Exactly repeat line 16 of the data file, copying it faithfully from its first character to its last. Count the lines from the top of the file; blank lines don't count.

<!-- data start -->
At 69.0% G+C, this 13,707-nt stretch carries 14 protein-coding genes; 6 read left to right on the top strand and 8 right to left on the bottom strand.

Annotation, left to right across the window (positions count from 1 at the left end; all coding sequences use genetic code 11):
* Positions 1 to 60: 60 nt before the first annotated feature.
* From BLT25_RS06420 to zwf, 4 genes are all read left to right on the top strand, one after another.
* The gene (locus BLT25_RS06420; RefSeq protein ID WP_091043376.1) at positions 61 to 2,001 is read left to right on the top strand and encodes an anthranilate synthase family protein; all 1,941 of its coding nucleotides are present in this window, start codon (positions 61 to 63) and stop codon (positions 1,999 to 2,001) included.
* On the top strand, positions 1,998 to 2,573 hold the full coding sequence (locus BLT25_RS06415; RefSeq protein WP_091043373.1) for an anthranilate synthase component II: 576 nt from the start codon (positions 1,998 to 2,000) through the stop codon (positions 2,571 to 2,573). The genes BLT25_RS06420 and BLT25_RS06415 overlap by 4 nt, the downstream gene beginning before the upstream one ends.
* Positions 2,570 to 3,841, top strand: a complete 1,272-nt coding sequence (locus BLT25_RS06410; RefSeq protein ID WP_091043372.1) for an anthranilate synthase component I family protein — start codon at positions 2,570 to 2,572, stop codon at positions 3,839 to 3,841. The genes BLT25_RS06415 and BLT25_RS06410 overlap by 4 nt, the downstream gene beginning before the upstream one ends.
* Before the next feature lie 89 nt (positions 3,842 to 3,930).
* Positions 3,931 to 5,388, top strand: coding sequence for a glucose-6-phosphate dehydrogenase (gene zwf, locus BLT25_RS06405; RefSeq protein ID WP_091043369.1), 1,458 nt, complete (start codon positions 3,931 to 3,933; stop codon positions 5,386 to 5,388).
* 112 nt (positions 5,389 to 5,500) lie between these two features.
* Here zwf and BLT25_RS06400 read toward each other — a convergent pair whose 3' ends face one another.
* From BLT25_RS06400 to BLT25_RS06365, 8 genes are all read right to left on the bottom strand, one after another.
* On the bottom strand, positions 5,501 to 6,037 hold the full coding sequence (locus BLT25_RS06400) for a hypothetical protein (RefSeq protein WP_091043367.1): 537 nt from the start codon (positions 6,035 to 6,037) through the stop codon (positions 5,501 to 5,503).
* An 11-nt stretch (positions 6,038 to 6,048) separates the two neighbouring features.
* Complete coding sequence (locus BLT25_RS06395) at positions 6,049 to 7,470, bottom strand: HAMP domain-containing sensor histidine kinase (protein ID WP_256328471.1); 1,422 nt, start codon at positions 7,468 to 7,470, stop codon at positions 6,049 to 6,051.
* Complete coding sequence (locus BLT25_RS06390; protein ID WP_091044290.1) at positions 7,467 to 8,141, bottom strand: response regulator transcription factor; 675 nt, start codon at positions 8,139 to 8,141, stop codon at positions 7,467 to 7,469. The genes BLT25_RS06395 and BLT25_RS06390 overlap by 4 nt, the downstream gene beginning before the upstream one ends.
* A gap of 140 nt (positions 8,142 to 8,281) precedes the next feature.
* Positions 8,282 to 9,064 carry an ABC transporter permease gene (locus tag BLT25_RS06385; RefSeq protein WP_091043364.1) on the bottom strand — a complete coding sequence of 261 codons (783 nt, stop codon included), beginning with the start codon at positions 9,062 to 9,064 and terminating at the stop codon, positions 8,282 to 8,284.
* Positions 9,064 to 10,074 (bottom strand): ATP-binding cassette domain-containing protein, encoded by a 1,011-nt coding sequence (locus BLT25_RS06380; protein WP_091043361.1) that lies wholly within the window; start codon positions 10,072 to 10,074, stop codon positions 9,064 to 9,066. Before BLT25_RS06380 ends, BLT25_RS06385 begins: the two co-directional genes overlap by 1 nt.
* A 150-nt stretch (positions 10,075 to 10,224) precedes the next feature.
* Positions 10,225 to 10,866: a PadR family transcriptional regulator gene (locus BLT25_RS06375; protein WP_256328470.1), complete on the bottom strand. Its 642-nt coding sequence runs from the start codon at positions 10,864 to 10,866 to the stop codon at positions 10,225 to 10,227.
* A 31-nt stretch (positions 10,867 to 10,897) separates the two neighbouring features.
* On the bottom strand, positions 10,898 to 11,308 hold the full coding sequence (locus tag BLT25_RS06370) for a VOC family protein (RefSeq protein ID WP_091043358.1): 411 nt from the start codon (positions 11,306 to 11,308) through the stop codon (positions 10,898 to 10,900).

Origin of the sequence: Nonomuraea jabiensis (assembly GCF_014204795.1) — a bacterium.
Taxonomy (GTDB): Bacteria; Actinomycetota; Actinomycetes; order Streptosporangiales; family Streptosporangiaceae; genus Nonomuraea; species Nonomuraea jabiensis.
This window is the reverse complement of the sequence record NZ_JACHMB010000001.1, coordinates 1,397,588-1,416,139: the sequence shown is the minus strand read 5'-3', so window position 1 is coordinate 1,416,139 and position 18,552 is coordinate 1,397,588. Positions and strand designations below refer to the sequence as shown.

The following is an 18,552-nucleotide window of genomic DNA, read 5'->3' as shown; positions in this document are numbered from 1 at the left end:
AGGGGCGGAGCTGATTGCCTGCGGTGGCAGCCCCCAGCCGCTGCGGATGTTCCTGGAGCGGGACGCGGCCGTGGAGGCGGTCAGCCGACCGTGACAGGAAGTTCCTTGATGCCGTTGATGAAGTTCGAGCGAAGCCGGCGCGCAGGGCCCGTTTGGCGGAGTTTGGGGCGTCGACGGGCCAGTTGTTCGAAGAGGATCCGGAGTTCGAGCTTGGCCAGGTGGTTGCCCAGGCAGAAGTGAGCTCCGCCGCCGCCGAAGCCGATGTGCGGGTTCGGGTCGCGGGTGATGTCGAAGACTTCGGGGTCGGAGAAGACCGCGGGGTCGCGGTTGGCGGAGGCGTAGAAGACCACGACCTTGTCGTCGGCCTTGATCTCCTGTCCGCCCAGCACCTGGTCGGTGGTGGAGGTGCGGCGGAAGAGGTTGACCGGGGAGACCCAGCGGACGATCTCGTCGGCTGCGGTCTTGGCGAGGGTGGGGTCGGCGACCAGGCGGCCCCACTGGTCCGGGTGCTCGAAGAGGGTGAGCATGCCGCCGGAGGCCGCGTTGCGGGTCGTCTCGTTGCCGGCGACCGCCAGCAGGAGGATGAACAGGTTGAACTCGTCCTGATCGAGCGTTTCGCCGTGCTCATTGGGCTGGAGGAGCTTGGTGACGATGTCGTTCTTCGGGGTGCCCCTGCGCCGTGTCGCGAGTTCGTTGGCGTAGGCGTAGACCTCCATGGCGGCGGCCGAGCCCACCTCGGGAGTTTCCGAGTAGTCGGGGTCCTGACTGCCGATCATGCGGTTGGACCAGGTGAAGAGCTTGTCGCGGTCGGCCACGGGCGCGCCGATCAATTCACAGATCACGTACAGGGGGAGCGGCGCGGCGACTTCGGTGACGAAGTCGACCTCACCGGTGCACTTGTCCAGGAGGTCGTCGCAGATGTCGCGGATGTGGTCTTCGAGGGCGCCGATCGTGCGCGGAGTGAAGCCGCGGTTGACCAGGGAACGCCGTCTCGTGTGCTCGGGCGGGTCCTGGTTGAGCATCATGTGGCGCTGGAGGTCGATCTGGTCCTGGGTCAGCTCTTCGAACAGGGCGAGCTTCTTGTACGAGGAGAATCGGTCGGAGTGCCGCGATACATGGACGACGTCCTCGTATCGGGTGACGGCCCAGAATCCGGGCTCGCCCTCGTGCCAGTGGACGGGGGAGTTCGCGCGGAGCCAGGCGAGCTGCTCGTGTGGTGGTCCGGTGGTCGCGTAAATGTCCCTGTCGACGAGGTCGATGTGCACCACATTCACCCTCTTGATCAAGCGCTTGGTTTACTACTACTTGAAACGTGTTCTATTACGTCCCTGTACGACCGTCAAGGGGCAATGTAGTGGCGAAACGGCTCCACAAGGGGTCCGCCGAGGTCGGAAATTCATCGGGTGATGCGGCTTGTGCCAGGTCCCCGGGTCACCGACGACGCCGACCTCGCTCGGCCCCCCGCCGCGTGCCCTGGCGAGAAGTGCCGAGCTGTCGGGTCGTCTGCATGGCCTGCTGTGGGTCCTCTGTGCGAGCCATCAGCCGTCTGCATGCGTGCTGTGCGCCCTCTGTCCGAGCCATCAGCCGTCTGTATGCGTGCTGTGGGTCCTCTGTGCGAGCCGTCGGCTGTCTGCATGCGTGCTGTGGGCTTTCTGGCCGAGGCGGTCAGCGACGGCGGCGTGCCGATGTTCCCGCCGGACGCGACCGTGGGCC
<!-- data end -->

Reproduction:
* Complete coding sequence (locus BLT25_RS06390; protein ID WP_091044290.1) at positions 7,467 to 8,141, bottom strand: response regulator transcription factor; 675 nt, start codon at positions 8,139 to 8,141, stop codon at positions 7,467 to 7,469. The genes BLT25_RS06395 and BLT25_RS06390 overlap by 4 nt, the downstream gene beginning before the upstream one ends.